Understanding Bullying

If you are being bullied, you’re NOT alone!

Bullying is a serious problem, which is taking place in every school and every community in Canada!

Many concerned organizations like the Canadian Safe School Network have spoken to students and have found that between 50% and 75% of students reported being bullied! This means for every two students, one of them is being bullied! In some cases, for every 4 students, 3 are being bullied!

If you are being bullied, we know how horrible you must feel. Many students who are bullied have trouble sleeping, focusing on school work and are afraid to go to school.  NO ONE DESERVES TO BE BULLIED and there are ways to make the bullying STOP.

Everyone can do something to make bullying stop - those who are bullied, those doing the bullying, adults, and even bystanders (people who witness bullying).

Have you felt feelings like these?

  • My brother sometimes likes to get together with his friends and pick on me and I can’t fight back. I wish I could get him back, but mostly I just wish he’d STOP. 

  • I felt really sad and I didn’t know what to do when I was left out of a group. I think it was because I wasn’t cool enough. 

  • My brother’s friend keeps beating me up. I’m scared and I can’t get away from him. I wish he would stop hurting me. 

  • I have people in my class who leave me out, even though I would like to be friends with them. I would like someone to stand up for me, or I wish I had the courage to say what I feel. 

  • A boy threatened my friend and tried to force her to do something she didn’t want to do. She got so frightened she talked to an older student about it. 

  • My friend had a party and invited everyone but me. I felt bad and I thought she didn’t want to be my friend anymore. 

  • A girl at school is constantly being made fun of and excluded. The group pretends to be friends and they make her do tricks. Then they laugh at her and imitate her behind her back. 

  • My friend is always being teased because she is overweight. She is called names like “oinker” and “fatty”. I wish I could help her. 

  • I am teased for being very smart. I hope someone of higher authority will give a warning to the person who is mean. 

  • My friend decided to be friends with the popular girl. She made fun of me because I wouldn’t swear and told lies about me to my friends. 

  • I felt like not coming to school because the teasing was so horrible. I felt really bad like I was rotting inside and I couldn’t do anything about it.

If you’ve ever felt feelings like any of these, talk to your parents, a guidance counsellor at school, or some other adult you trust. You don’t have to go through this alone!

Why do kids bully other kids?

Kids bully to get attention, to feel powerful or to make themselves feel better if they are feeling angry, sad or unaccepted. In fact, many kids who bully were once victims of bullying! Many of the most violent acts that have taken place in our schools are carried out by students who were once bullied!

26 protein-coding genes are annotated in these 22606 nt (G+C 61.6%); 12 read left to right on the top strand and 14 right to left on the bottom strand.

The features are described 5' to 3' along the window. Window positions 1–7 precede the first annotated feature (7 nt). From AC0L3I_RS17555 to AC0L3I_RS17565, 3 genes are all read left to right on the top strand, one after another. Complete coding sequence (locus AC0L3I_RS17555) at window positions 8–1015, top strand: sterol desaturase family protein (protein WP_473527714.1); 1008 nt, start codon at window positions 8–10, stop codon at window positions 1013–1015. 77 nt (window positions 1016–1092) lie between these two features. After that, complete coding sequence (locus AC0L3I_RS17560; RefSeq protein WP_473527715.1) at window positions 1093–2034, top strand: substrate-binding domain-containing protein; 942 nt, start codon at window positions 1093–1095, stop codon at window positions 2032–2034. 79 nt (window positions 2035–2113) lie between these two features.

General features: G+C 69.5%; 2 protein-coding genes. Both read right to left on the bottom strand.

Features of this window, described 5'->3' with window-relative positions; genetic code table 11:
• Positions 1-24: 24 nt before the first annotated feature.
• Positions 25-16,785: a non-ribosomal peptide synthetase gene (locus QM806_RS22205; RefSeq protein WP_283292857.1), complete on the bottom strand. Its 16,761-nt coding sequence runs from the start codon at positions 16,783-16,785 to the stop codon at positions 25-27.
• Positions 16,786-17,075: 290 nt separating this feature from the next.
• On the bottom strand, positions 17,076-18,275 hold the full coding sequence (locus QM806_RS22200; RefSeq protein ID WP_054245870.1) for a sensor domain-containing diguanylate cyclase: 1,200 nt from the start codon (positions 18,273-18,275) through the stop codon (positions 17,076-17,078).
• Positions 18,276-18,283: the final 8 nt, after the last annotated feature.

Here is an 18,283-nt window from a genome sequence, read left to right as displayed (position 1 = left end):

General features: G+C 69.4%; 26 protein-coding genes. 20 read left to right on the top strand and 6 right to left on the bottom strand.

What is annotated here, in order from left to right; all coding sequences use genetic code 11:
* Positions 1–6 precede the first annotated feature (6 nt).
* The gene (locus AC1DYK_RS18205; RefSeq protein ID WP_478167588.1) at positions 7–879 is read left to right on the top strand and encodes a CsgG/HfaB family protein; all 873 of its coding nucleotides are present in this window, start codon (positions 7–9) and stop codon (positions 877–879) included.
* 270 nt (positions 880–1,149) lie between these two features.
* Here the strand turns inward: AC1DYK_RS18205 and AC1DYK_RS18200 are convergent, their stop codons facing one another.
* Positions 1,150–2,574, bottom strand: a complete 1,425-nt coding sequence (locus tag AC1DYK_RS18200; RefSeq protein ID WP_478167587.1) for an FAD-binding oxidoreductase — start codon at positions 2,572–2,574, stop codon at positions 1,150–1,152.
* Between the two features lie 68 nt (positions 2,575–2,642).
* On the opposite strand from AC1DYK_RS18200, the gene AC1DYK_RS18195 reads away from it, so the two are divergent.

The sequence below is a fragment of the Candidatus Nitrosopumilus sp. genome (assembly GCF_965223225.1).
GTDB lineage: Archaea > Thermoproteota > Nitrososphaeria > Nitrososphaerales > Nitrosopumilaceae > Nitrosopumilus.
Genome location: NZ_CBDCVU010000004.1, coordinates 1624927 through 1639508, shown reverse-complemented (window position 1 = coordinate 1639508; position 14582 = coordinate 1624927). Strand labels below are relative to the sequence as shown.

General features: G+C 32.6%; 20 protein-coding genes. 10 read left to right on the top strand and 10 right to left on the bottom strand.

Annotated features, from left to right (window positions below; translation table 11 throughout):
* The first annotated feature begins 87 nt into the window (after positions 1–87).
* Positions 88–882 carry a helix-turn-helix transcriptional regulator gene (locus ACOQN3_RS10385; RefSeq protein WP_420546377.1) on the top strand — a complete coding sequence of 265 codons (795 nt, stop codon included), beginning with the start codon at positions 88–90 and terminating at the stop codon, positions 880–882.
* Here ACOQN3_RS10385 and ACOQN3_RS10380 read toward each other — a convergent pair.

When kids bully, they feel important and powerful because, when they bully, they often get the attention of other students. Kids who bully may have never learned how to deal with conflict peacefully – they may come from families where everyone deals with each other by shouting, name calling or hurting each other physically.

Fortunately kids who bully can learn to change their behaviour. But they need the help, understanding and patience of caring adults to counsel them and teach them ways to deal with their negative feelings. Children who bully and who don’t get help usually grow up to be adults who bully.  They may bully people they work with, their husbands or wives and their children.

Unfortunately there will probably always be students who bully others. Even adults get bullied! But this doesn’t mean that we should give up on trying to stop bullying.  We can all learn, kids and adults, how to deal with those who bully, and protect ourselves.

It’s important for the rest of us to remember that those who bully look for people who they know will be easily upset or who they know won’t stand up to them. To make bullying stop we must first learn when and how we can stand up for ourselves and when and how to get help.

At the same time, kids who bully need help and support to learn how to deal with their anger and change their behaviour.

If we all play our part – those who bully, those who are bullied, bystanders and adults – we can make a huge difference in how often bullying happens.

What would you do about bullying?

Have you ever seen someone else get bullied, or been bullied yourself? How did you feel about it? Many youth have told us what they think:

  • I would tell the bullies to cut it out because it is not cool. 

  • If you want respect, you have to give respect. 

  • I would back up the victims so they feel people are on their side. 

  • I will try to help people who are weak and don’t have friends. 

  • Violence doesn’t solve anything. 

  • I’d make friends with the bullies and the victims so neither feels excluded or left out. Then I would be an example for everyone. By doing this, it would cut down on a lot of bad experiences. 

  • If I had power, I would make sure our school is safe for everyone because a school is supposed to be a safe and fun place to learn. 

  • I would help out some of the victims I see that are getting bullied. I would back them up so they will feel confident that there are people on their side. 

  • I think students need to know what the consequences of their actions are. 

  • Easy targets get picked on because they are alone or do not have friends and the bullies see this. I would talk to them even if it were just to say hi. 

  • Violence is ignorance. 

  • People should learn that everyone is different.